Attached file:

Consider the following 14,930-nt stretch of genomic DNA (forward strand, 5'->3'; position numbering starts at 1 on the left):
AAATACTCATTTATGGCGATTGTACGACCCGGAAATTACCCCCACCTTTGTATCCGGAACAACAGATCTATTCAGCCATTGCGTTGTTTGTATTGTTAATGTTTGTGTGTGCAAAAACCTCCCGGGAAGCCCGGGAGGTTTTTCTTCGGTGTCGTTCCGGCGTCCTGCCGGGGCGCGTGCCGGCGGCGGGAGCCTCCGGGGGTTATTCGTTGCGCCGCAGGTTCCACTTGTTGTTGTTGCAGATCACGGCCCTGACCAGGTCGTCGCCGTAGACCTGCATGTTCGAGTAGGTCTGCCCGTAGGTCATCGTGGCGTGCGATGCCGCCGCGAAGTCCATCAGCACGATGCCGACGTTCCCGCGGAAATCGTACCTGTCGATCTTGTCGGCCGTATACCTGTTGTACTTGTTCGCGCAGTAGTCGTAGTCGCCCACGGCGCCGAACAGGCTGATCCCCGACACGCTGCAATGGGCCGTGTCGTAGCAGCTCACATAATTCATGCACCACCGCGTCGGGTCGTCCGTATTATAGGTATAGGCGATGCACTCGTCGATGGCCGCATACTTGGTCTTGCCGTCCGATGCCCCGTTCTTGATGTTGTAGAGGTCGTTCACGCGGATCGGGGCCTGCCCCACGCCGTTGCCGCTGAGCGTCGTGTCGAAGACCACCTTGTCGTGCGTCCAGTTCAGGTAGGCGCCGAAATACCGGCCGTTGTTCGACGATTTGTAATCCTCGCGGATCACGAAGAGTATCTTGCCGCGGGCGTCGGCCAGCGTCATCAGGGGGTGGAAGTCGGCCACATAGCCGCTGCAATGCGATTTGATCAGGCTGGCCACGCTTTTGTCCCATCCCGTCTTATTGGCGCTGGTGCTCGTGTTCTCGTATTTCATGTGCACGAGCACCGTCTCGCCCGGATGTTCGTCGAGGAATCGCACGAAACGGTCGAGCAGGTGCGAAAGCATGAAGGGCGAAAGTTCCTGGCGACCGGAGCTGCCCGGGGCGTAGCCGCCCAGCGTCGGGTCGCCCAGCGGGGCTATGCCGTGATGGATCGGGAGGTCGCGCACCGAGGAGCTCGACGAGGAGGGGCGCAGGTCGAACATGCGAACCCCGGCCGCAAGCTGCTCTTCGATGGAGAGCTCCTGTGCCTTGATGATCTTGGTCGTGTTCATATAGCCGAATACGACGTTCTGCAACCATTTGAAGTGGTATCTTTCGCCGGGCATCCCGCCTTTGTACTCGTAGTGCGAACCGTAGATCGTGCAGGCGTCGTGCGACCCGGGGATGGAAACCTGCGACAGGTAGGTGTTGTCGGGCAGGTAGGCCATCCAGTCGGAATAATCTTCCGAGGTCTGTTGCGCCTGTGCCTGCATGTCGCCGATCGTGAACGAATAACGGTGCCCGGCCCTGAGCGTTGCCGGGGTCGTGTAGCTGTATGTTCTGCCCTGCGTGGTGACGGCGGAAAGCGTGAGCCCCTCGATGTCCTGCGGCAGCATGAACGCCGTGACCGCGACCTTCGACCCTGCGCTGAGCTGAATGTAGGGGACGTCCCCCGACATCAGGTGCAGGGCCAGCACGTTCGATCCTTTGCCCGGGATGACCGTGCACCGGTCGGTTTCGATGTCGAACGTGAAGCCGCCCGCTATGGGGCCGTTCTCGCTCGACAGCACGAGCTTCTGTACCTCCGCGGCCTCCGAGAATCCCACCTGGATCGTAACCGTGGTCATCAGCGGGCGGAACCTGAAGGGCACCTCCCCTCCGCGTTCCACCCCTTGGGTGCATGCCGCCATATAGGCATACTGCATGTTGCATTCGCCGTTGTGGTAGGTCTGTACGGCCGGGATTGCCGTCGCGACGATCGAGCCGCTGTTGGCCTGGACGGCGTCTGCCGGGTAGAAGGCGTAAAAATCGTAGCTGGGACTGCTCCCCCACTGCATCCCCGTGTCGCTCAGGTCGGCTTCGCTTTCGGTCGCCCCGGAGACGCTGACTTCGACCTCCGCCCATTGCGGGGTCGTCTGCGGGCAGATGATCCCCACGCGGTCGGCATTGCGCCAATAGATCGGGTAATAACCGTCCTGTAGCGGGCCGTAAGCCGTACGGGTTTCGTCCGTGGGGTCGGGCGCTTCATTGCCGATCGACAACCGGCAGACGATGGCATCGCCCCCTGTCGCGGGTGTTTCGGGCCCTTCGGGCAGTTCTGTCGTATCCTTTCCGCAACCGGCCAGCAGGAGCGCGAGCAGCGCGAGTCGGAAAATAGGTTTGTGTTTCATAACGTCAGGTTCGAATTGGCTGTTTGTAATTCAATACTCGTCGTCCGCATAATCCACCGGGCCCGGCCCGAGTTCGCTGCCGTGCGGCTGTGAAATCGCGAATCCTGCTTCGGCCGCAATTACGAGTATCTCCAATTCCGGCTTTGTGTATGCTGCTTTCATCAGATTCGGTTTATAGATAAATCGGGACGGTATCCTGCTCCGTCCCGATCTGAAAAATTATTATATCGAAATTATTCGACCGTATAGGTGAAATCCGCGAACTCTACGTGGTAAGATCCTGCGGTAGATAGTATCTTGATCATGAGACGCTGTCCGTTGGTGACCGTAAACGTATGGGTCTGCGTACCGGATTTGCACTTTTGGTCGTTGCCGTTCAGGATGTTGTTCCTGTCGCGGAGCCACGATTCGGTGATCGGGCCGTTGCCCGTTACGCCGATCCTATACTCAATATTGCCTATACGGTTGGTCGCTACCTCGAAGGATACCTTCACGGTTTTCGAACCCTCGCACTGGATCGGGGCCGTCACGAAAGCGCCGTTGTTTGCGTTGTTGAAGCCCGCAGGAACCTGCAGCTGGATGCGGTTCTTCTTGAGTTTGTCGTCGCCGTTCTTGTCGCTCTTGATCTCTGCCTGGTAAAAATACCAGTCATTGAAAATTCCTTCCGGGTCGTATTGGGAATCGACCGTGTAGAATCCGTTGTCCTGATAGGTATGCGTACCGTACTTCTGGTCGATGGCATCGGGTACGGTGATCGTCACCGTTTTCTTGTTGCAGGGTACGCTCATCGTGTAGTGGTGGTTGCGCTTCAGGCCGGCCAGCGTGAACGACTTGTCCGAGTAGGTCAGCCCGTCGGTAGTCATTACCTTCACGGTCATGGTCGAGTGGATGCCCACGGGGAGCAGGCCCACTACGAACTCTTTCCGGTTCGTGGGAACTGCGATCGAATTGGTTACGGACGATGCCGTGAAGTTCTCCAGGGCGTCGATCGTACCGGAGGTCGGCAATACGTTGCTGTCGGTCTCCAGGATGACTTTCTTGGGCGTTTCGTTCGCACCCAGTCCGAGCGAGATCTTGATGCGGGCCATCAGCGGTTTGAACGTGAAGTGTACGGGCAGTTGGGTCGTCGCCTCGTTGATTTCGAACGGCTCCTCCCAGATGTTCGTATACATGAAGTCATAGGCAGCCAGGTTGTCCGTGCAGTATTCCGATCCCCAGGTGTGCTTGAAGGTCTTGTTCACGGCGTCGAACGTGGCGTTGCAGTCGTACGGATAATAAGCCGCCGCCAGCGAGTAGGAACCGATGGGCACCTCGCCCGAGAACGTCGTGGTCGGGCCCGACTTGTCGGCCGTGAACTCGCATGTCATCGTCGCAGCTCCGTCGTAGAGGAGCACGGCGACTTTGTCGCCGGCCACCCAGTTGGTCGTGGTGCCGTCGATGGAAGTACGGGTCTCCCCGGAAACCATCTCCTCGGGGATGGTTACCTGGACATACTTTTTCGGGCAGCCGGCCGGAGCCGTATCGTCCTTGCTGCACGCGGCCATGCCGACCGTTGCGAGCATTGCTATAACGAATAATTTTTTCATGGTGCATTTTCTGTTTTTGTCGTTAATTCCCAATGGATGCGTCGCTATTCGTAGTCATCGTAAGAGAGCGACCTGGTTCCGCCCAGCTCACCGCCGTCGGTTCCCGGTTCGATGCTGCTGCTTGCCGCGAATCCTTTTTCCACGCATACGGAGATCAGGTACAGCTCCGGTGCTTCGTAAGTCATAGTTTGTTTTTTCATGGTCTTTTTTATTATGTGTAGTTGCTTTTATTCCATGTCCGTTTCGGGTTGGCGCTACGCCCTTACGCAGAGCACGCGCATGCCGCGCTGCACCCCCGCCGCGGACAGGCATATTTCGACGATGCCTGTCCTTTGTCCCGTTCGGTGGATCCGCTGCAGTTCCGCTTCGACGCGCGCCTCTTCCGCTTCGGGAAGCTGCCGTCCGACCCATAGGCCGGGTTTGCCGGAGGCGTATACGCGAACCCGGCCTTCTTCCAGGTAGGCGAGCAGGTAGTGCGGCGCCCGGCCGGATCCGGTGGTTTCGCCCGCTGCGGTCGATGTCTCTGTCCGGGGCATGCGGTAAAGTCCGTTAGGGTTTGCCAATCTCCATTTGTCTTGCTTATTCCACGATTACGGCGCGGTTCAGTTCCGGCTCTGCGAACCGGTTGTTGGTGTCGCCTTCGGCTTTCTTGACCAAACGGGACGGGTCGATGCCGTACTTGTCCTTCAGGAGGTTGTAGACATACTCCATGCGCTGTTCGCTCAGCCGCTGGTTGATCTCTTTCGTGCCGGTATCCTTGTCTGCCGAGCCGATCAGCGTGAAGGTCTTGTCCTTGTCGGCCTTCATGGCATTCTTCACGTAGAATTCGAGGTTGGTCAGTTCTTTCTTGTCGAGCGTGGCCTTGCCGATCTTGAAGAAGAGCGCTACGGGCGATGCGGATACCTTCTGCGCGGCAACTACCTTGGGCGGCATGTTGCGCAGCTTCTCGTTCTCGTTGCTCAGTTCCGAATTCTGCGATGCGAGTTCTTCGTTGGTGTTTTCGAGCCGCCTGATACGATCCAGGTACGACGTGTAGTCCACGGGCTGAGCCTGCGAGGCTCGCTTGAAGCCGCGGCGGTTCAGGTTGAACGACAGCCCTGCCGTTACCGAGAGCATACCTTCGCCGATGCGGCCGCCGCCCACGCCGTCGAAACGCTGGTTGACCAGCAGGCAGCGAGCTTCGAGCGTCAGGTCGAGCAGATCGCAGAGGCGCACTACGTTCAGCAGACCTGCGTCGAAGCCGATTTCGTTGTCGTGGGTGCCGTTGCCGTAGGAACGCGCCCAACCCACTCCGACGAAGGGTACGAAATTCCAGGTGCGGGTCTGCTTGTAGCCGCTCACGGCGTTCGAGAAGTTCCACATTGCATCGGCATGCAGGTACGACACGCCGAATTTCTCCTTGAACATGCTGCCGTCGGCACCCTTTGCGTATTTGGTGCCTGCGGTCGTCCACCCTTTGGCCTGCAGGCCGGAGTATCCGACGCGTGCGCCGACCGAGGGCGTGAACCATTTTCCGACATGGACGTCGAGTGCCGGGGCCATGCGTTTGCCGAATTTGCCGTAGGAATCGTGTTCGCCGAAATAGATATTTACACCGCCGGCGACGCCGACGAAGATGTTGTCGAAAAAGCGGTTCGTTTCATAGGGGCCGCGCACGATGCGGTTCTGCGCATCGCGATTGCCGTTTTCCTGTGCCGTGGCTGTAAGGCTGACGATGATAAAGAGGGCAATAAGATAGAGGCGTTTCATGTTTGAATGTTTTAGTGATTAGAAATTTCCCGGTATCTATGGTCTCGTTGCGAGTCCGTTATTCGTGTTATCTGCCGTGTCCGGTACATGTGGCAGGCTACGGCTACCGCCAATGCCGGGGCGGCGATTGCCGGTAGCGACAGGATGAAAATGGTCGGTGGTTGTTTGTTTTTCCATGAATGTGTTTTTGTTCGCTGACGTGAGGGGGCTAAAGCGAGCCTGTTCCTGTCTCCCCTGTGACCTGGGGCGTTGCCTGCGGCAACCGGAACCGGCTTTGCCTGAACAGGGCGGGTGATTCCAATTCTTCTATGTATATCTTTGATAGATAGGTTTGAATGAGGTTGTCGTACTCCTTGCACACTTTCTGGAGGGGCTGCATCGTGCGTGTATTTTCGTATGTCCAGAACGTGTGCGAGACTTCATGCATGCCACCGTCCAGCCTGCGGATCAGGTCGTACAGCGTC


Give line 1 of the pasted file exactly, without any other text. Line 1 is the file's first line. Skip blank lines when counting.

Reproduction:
Consider the following 14,930-nt stretch of genomic DNA (forward strand, 5'->3'; position numbering starts at 1 on the left):